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Symantec Analyst Relations
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Symantec Analyst Relations | 10 Feb 2012 | 0 comments

by Daniel Lamorena - Director Storage and Availability Marketing

Use of Linux in the data centre is continuing to grow. Looking at the year-on-year analyst figures from the likes of IDC, Linux server usage is increasing a few percentage points a year – this is largely down to Linux taking a bite out of legacy UNIX installations (Windows is holding steady). Organisations are not migrating away form proprietary platforms for altruistic reasons – making a shift can result in quite considerable savings in terms of both hardware and software. 

This doesn’t tell the whole picture, however. While Linux is pretty solid at a kernel level, it doesn’t offer as comprehensive facilities as commercial operating systems when it comes to more advanced features such as High Availability. This is less about...

GregDay-SecurityCTO | 09 Feb 2012 | 3 comments

Strip away all the technical jargon and a virtual machine management package is just a software program, which emulates a real computer for each instance of a virtual machine (VM). So, it will have virtual USB ports, virtual network connections, a virtual processor and so on, each of which will use up resources of the real, 'physical' machine.

Each VM instance will need to run an operating system and whichever applications it requires, as will the physical machine. In principle, it stands to reason that the total load on the physical processor at any moment in time is going to add up to the sum of all the OS'es, applications, device drivers, virtual machine management tools and whatever else is running, whether they are on a physical machine or a virtual machine.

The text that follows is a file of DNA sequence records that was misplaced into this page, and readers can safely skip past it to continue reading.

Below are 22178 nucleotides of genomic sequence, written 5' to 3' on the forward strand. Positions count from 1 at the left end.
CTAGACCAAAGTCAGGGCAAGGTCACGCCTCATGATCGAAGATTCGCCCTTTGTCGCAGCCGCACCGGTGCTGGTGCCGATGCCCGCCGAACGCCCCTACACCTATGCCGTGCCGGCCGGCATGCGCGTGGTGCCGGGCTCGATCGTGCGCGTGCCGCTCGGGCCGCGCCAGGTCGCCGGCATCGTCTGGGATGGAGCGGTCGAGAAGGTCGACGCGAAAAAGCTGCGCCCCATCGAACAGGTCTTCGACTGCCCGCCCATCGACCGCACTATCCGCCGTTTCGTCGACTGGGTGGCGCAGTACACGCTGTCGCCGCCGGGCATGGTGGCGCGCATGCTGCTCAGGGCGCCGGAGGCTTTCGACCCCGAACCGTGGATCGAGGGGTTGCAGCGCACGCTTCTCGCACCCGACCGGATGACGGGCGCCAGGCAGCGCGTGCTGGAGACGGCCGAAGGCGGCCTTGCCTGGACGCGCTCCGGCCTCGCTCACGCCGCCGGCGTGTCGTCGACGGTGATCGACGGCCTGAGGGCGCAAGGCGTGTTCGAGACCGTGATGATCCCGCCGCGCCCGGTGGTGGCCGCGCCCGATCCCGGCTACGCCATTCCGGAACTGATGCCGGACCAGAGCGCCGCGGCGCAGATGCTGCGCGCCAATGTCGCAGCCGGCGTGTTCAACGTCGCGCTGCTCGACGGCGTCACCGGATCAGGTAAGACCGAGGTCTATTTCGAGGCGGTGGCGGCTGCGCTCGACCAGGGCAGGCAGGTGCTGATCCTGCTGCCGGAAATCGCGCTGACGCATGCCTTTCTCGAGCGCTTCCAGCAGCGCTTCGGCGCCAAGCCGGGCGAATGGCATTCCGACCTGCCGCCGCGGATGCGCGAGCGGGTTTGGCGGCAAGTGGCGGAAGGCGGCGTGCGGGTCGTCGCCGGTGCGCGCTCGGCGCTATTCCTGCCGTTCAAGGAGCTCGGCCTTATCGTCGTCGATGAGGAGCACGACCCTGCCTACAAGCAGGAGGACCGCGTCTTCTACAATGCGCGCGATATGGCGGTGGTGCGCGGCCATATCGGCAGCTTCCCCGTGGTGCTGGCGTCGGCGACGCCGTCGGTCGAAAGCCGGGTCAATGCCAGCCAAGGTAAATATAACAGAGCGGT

With this in mind, a question we are often asked is whether anti-virus software should be installed on the physical machine, or in each virtual machine instance. At first glance you'd think...

D Thomson | 01 Feb 2012 | 0 comments

With many organisations giving cloud computing serious consideration, a question we are often asked is, "Should we be putting our data in the cloud?" Organisations should be concerned about their data, wherever it is - it's a strategic business asset, after all. Indeed, this concern should extend to wherever the data is, depending on what it is and how it is being used. 

Each organisation is different and no blog post would be long enough to map out all the different risks and options, but we can get an idea of where to look for causes of concern. Here we separate risks out into non-scientific but nonetheless helpful categories of security, privacy, supplier and compliance. 

Security risks first, then. When we say data need to be kept secure, what we're really thinking is that malicious third parties can't get hold of it, to use or damage it in some way. Of course you need some kind of assurance that a cloud provider is protecting your...